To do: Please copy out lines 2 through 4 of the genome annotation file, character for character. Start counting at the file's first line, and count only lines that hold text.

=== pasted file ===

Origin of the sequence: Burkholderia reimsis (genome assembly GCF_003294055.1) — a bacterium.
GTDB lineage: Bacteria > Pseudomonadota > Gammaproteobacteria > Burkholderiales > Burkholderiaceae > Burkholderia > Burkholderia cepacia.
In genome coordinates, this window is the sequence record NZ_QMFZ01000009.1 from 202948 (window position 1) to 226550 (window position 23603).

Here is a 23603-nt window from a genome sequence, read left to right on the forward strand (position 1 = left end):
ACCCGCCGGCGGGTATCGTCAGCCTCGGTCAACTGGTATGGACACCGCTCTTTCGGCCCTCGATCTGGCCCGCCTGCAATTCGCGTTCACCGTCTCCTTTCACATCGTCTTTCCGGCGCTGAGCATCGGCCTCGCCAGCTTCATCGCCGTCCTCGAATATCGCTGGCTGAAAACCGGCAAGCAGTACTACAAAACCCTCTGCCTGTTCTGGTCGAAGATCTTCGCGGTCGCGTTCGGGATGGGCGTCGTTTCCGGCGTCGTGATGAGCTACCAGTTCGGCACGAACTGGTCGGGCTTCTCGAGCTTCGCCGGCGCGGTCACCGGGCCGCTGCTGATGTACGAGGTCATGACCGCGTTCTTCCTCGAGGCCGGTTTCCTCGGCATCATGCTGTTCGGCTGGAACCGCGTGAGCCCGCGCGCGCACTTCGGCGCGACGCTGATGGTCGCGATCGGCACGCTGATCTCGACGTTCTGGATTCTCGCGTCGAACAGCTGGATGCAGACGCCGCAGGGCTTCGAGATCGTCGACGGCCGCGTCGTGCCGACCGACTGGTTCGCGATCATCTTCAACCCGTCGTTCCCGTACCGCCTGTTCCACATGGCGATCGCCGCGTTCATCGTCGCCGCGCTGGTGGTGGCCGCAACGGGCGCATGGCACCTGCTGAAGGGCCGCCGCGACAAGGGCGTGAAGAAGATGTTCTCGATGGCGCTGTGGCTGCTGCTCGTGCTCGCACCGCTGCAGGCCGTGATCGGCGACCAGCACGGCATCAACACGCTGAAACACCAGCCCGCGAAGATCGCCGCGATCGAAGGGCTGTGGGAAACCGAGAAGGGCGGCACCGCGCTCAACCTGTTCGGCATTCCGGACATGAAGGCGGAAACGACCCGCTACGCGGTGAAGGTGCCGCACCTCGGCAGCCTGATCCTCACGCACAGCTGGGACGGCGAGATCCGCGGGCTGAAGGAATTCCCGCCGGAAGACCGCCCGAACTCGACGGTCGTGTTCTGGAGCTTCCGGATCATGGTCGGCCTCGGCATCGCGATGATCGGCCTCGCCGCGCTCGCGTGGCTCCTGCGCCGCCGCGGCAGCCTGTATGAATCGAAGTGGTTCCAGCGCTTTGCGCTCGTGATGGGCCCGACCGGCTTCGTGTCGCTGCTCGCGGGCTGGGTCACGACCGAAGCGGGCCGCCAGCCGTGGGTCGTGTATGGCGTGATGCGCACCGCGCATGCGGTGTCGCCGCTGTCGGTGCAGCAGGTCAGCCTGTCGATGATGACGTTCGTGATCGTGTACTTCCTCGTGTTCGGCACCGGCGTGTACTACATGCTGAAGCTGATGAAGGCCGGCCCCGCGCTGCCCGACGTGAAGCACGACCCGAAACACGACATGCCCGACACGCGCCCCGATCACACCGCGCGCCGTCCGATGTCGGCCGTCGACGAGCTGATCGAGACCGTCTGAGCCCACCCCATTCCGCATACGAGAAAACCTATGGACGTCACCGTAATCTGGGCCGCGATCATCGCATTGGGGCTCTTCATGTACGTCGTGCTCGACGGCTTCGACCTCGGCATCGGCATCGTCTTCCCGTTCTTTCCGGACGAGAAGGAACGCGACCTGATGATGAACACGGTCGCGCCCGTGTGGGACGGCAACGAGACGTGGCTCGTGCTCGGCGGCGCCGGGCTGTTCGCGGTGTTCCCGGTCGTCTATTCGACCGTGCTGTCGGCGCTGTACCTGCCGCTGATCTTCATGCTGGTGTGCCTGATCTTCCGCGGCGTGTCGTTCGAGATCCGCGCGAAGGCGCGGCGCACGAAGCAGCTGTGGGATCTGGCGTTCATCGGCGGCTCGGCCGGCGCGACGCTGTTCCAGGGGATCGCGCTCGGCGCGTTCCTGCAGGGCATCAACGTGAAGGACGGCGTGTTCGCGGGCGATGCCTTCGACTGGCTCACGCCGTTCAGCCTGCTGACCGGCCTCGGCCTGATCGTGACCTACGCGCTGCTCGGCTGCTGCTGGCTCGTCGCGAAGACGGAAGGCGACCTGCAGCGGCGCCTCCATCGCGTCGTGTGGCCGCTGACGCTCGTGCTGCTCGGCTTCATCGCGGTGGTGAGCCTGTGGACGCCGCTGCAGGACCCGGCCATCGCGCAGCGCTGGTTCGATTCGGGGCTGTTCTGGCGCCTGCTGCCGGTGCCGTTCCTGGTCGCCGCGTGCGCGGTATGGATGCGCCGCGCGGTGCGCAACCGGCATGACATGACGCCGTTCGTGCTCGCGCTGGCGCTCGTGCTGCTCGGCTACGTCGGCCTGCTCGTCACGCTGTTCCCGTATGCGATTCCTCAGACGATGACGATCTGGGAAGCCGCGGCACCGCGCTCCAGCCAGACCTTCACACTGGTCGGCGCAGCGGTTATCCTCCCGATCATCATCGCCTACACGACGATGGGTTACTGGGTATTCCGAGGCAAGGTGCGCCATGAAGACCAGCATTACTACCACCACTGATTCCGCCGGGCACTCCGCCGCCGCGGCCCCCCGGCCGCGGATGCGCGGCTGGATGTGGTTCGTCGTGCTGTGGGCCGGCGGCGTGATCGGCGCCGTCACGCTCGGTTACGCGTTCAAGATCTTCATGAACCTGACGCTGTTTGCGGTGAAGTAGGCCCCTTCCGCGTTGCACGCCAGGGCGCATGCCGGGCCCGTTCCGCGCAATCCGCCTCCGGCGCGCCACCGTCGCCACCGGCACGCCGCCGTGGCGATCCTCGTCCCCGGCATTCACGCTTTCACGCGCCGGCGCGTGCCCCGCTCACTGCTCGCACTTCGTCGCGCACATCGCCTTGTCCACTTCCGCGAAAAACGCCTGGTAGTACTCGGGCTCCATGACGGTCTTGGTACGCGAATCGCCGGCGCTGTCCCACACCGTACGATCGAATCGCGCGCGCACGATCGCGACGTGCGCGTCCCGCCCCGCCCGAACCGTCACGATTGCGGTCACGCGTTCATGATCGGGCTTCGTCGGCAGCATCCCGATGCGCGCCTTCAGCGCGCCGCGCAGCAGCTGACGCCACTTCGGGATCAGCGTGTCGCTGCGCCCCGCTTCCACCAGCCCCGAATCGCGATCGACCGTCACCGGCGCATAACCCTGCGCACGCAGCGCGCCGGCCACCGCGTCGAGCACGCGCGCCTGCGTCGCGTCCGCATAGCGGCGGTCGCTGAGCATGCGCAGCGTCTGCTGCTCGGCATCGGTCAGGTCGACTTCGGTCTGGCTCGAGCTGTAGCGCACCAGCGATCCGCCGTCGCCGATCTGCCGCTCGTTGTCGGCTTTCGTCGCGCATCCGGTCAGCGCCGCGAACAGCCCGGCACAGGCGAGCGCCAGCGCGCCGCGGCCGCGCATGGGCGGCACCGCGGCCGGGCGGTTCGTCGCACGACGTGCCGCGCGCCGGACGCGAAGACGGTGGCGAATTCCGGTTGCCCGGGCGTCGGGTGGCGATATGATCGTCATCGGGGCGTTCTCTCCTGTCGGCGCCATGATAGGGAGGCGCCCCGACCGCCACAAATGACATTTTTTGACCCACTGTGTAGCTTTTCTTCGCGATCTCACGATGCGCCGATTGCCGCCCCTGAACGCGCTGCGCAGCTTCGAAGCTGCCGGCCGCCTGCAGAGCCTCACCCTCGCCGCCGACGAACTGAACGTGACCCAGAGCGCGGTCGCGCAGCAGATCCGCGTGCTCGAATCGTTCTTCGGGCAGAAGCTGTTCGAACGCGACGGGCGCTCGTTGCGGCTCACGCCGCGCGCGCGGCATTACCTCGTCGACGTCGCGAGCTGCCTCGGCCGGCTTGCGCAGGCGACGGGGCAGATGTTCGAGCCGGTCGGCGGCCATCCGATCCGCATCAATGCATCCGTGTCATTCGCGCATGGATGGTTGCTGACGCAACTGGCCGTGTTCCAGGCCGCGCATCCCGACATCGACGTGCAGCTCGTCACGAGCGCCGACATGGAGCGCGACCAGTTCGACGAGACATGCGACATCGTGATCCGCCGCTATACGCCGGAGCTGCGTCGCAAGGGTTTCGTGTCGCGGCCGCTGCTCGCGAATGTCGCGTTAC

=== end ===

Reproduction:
GTDB lineage: Bacteria > Pseudomonadota > Gammaproteobacteria > Burkholderiales > Burkholderiaceae > Burkholderia > Burkholderia cepacia.
In genome coordinates, this window is the sequence record NZ_QMFZ01000009.1 from 202948 (window position 1) to 226550 (window position 23603).

Here is a 23603-nt window from a genome sequence, read left to right on the forward strand (position 1 = left end):